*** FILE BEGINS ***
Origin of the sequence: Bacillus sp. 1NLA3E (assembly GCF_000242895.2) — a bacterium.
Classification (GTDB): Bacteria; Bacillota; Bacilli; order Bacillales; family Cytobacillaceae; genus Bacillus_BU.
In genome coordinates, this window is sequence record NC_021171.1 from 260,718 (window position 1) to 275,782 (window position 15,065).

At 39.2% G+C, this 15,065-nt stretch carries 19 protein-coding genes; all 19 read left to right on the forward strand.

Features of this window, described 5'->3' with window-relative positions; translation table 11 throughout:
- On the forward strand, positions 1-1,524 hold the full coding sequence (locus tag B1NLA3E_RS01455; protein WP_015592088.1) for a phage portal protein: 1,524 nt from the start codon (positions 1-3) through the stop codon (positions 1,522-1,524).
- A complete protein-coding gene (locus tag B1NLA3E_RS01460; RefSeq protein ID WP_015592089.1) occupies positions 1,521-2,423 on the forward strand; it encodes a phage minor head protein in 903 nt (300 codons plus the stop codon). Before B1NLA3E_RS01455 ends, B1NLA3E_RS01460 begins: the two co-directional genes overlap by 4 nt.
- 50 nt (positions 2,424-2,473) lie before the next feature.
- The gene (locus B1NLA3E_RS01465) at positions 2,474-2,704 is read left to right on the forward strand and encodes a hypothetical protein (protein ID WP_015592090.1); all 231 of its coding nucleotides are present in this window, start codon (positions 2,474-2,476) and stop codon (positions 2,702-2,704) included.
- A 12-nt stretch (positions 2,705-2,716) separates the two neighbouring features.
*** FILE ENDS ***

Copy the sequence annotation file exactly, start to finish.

Origin of the sequence: Bacillus sp. 1NLA3E (assembly GCF_000242895.2) — a bacterium.
Classification (GTDB): Bacteria; Bacillota; Bacilli; order Bacillales; family Cytobacillaceae; genus Bacillus_BU.
In genome coordinates, this window is sequence record NC_021171.1 from 260,718 (window position 1) to 275,782 (window position 15,065).

At 39.2% G+C, this 15,065-nt stretch carries 19 protein-coding genes; all 19 read left to right on the forward strand.

Features of this window, described 5'->3' with window-relative positions; translation table 11 throughout:
- On the forward strand, positions 1-1,524 hold the full coding sequence (locus tag B1NLA3E_RS01455; protein WP_015592088.1) for a phage portal protein: 1,524 nt from the start codon (positions 1-3) through the stop codon (positions 1,522-1,524).
- A complete protein-coding gene (locus tag B1NLA3E_RS01460; RefSeq protein ID WP_015592089.1) occupies positions 1,521-2,423 on the forward strand; it encodes a phage minor head protein in 903 nt (300 codons plus the stop codon). Before B1NLA3E_RS01455 ends, B1NLA3E_RS01460 begins: the two co-directional genes overlap by 4 nt.
- 50 nt (positions 2,424-2,473) lie before the next feature.
- The gene (locus B1NLA3E_RS01465) at positions 2,474-2,704 is read left to right on the forward strand and encodes a hypothetical protein (protein ID WP_015592090.1); all 231 of its coding nucleotides are present in this window, start codon (positions 2,474-2,476) and stop codon (positions 2,702-2,704) included.
- A 12-nt stretch (positions 2,705-2,716) separates the two neighbouring features.